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EU – UPC drafting committee clarifies Rules

07 Mar 2014

UPC drafting committee clarifies Rules but political battles remain, by Nicholas Fox & Scott Parker, Simmons & Simmons

Following a public consultation running from June to October 2013, the UPC Drafting Committee has now published a revised draft set of Rules of the Unitary Patent Court (the 16th such draft). The Legal Working Group of UPC Preparatory Committee under Johannes Karcher will now consider the latest draft and will arrange public hearings on the draft in the course of 2014.

The latest revision of the Rules of Procedure has clarified many areas of the Rules which are to be welcomed. However, the Drafting Committee’s amendments have been technical in nature and key political issues have been left for the Preparatory Committee to deal with. Key changes and outstanding issues are discussed below.

Rules on Opt-Outs clarified
Although little of substance has changed the wording of Rule 5 on opt-outs has been heavily revised to clarify the procedures for opting out. The revised Rules make it clear that all proprietors must join in an application to opt-out a patent from the jurisdiction of the court and that any opt-out will apply to all designations where a common European patent has come into effect. Any opt-out will be effective for the entire lifetime of a patent unless the opt-out is withdrawn.

The revised Rules also clarify that if an SPC exists, the holder of the SPC is required to join the patent proprietor (if different) in the application for the opt-out. Further, the Rules provide that SPCs are automatically opted-out if they are based on a patent which is opted-out from the UPC when the SPC is granted.

The Rules still provide for a “sunrise” register operated by the EPO enabling proprietors to opt patents and patent applications out of the jurisdiction of the court before the court comes into existence and also retains provisions for the filing and withdrawal of opt-outs to be dependent upon an administrative fee (yet to be determined). The sunrise provisions still appear in square brackets indicating that they remain conditional on achieving political agreement and in particular upon the EPO accepting the proposed role.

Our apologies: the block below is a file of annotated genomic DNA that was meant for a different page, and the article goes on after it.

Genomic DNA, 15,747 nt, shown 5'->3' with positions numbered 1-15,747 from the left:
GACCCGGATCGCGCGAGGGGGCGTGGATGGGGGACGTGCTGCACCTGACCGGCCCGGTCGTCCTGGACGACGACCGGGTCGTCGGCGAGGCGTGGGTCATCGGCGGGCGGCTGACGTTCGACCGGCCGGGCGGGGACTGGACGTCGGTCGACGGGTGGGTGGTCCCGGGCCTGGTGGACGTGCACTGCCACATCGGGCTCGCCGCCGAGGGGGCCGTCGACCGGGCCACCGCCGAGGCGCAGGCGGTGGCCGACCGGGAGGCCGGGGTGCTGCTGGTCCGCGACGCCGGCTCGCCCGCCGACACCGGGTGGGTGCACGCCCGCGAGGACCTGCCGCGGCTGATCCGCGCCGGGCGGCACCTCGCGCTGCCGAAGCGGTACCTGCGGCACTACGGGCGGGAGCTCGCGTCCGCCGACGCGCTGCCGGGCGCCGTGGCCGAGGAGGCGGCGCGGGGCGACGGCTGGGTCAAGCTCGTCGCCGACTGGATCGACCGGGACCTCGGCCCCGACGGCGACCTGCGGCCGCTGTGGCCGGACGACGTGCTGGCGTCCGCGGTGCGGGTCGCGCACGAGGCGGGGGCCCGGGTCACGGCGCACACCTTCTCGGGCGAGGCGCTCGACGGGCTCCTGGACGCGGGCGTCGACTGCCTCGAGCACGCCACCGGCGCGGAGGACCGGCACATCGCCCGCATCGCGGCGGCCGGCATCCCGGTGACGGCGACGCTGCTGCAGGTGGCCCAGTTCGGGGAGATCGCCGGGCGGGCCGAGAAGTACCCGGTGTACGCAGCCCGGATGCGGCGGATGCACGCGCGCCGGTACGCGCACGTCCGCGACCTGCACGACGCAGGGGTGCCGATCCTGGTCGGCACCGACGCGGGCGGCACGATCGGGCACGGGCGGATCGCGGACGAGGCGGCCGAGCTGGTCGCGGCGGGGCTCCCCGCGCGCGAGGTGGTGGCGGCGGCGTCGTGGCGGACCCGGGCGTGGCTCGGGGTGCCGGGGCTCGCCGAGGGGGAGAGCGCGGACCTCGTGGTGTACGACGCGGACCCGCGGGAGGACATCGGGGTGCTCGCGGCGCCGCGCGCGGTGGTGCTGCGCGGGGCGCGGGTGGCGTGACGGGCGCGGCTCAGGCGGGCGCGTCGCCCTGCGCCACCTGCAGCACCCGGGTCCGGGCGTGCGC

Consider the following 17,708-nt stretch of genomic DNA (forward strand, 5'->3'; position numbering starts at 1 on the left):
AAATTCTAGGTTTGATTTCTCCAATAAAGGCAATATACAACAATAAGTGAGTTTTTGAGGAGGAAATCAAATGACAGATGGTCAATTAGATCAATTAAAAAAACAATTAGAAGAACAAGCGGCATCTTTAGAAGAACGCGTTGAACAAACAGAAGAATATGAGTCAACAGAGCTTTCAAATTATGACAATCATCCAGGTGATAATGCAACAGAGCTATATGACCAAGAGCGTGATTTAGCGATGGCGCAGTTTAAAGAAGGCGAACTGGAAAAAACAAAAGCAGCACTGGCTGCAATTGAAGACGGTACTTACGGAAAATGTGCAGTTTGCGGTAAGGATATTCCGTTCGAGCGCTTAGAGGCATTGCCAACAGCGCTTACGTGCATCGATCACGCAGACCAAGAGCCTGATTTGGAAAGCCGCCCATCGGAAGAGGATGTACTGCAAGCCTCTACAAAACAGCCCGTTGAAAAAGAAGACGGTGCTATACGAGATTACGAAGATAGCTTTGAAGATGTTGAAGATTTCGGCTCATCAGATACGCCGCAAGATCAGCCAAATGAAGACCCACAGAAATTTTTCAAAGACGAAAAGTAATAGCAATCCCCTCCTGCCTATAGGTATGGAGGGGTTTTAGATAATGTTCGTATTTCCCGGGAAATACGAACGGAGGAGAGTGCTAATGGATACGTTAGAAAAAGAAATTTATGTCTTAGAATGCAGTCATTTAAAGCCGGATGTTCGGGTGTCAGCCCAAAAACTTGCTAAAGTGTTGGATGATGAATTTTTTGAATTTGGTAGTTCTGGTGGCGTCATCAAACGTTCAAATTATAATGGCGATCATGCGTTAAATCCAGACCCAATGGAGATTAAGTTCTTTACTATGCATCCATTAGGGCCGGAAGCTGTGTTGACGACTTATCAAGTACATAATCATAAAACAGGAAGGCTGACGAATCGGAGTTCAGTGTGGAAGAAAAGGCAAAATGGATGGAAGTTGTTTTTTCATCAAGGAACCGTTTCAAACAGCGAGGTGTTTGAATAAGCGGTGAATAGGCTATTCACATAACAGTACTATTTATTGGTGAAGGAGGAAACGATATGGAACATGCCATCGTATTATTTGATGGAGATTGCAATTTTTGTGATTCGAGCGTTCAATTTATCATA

By clarifying the scope and procedures for opt-outs the revised Rules make it easier for proprietors to prepare for the introduction of the UPC. Patent proprietors should conduct a review of all their patents and patent applications to determine which (if any) they wish to opt out of the system. This should include identifying any patents and patent applications which they own jointly with third parties. If patents are owned jointly, then a joint approach will need to be agreed between the proprietors as in the absence of an agreement patents will by default remain within the system.

Licensees should also consider how they might influence proprietors’ decisions on opt-outs. The Rules of procedure do not provide licensees with a right of opt-out., Tthe decision is for proprietors alone. However, licensees should discuss the matter of opt-outs with proprietors and where appropriate look to revise their licence agreements to provide them with a contractual right to require a proprietor to opt-out selected patents (or not, as the case may be).

Languages regime changed
The previous draft Rules contained a controversial change to the language regime in Rule 14 which threatened to undermine the possibility that much of the litigation within the UPC would be conducted in English without the need for documents to be translated into a local language.

The drafting committee has acknowledged that the previous draft was inadequate and has presented the preparatory committee with two options which the drafting committee considers might be politically and procedurally acceptable. The two options given are either that the Contracting Member State(s) hosting a local or regional division should be individually permitted to decide upon the language regime to be applied in their jurisdiction or alternatively that use of a defendant’s local language should only be obligatory if infringement is only occurring within the territory of the local or regional division in question.